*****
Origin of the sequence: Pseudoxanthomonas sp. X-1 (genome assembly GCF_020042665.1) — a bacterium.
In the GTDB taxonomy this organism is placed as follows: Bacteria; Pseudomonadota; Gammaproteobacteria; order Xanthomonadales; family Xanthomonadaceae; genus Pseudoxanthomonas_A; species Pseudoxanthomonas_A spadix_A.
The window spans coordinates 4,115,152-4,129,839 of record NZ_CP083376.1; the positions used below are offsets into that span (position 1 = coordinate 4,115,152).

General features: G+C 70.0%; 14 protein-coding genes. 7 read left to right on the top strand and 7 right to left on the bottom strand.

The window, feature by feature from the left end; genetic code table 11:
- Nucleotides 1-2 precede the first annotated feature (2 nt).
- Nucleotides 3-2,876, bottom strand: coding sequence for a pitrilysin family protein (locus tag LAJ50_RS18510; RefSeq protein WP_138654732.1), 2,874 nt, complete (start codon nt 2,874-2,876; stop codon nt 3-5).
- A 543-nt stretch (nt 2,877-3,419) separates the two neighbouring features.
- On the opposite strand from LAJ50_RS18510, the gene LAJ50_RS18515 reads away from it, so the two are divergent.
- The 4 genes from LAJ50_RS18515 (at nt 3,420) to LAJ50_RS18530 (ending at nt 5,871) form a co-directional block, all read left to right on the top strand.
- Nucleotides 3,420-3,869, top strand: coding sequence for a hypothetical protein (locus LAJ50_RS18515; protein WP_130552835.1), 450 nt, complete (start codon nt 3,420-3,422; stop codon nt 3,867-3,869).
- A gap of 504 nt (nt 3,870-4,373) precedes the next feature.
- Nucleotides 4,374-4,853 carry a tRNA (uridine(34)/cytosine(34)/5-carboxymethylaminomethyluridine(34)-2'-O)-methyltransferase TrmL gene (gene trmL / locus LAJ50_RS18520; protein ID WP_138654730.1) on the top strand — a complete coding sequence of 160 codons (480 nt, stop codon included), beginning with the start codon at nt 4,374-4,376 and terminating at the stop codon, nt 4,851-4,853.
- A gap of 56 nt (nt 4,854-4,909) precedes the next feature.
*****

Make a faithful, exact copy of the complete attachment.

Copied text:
Origin of the sequence: Pseudoxanthomonas sp. X-1 (genome assembly GCF_020042665.1) — a bacterium.
In the GTDB taxonomy this organism is placed as follows: Bacteria; Pseudomonadota; Gammaproteobacteria; order Xanthomonadales; family Xanthomonadaceae; genus Pseudoxanthomonas_A; species Pseudoxanthomonas_A spadix_A.
The window spans coordinates 4,115,152-4,129,839 of record NZ_CP083376.1; the positions used below are offsets into that span (position 1 = coordinate 4,115,152).

General features: G+C 70.0%; 14 protein-coding genes. 7 read left to right on the top strand and 7 right to left on the bottom strand.

The window, feature by feature from the left end; genetic code table 11:
- Nucleotides 1-2 precede the first annotated feature (2 nt).
- Nucleotides 3-2,876, bottom strand: coding sequence for a pitrilysin family protein (locus tag LAJ50_RS18510; RefSeq protein WP_138654732.1), 2,874 nt, complete (start codon nt 2,874-2,876; stop codon nt 3-5).
- A 543-nt stretch (nt 2,877-3,419) separates the two neighbouring features.
- On the opposite strand from LAJ50_RS18510, the gene LAJ50_RS18515 reads away from it, so the two are divergent.
- The 4 genes from LAJ50_RS18515 (at nt 3,420) to LAJ50_RS18530 (ending at nt 5,871) form a co-directional block, all read left to right on the top strand.
- Nucleotides 3,420-3,869, top strand: coding sequence for a hypothetical protein (locus LAJ50_RS18515; protein WP_130552835.1), 450 nt, complete (start codon nt 3,420-3,422; stop codon nt 3,867-3,869).
- A gap of 504 nt (nt 3,870-4,373) precedes the next feature.
- Nucleotides 4,374-4,853 carry a tRNA (uridine(34)/cytosine(34)/5-carboxymethylaminomethyluridine(34)-2'-O)-methyltransferase TrmL gene (gene trmL / locus LAJ50_RS18520; protein ID WP_138654730.1) on the top strand — a complete coding sequence of 160 codons (480 nt, stop codon included), beginning with the start codon at nt 4,374-4,376 and terminating at the stop codon, nt 4,851-4,853.
- A gap of 56 nt (nt 4,854-4,909) precedes the next feature.